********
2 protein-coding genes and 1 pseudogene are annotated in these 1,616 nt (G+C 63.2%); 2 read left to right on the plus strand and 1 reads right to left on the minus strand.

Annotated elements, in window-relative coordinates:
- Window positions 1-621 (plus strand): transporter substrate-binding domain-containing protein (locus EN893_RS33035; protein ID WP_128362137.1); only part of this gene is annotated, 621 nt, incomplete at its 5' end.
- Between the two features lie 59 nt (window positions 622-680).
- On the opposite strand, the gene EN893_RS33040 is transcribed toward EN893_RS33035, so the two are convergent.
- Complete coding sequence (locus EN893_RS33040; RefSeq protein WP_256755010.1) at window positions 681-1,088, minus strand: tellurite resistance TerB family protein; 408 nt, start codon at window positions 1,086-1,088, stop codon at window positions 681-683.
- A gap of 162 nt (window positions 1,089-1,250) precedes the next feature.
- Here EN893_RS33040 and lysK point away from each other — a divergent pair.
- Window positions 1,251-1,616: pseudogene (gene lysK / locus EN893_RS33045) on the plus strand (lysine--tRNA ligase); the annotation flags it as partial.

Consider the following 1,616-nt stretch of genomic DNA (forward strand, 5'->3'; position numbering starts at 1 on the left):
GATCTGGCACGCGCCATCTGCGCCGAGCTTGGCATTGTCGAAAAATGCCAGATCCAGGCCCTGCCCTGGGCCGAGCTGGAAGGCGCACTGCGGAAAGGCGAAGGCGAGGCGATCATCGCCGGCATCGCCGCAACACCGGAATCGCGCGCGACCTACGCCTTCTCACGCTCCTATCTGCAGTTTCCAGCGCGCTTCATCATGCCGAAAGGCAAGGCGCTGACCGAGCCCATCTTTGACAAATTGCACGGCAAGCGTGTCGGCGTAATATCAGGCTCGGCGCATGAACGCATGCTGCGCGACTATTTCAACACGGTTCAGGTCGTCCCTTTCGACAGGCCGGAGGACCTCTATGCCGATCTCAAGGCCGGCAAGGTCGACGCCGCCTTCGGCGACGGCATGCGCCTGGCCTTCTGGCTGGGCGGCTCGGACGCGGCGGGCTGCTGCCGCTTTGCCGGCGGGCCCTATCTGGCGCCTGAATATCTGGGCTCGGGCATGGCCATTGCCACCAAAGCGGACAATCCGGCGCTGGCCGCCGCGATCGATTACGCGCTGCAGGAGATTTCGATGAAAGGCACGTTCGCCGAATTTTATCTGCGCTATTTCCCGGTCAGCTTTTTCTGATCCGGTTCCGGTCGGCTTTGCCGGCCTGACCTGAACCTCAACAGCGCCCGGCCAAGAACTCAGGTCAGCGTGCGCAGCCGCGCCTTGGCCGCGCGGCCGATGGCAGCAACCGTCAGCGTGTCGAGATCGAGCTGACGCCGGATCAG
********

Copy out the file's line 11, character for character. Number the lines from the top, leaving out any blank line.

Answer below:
GATCTGGCACGCGCCATCTGCGCCGAGCTTGGCATTGTCGAAAAATGCCAGATCCAGGCCCTGCCCTGGGCCGAGCTGGAAGGCGCACTGCGGAAAGGCGAAGGCGAGGCGATCATCGCCGGCATCGCCGCAACACCGGAATCGCGCGCGACCTACGCCTTCTCACGCTCCTATCTGCAGTTTCCAGCGCGCTTCATCATGCCGAAAGGCAAGGCGCTGACCGAGCCCATCTTTGACAAATTGCACGGCAAGCGTGTCGGCGTAATATCAGGCTCGGCGCATGAACGCATGCTGCGCGACTATTTCAACACGGTTCAGGTCGTCCCTTTCGACAGGCCGGAGGACCTCTATGCCGATCTCAAGGCCGGCAAGGTCGACGCCGCCTTCGGCGACGGCATGCGCCTGGCCTTCTGGCTGGGCGGCTCGGACGCGGCGGGCTGCTGCCGCTTTGCCGGCGGGCCCTATCTGGCGCCTGAATATCTGGGCTCGGGCATGGCCATTGCCACCAAAGCGGACAATCCGGCGCTGGCCGCCGCGATCGATTACGCGCTGCAGGAGATTTCGATGAAAGGCACGTTCGCCGAATTTTATCTGCGCTATTTCCCGGTCAGCTTTTTCTGATCCGGTTCCGGTCGGCTTTGCCGGCCTGACCTGAACCTCAACAGCGCCCGGCCAAGAACTCAGGTCAGCGTGCGCAGCCGCGCCTTGGCCGCGCGGCCGATGGCAGCAACCGTCAGCGTGTCGAGATCGAGCTGACGCCGGATCAG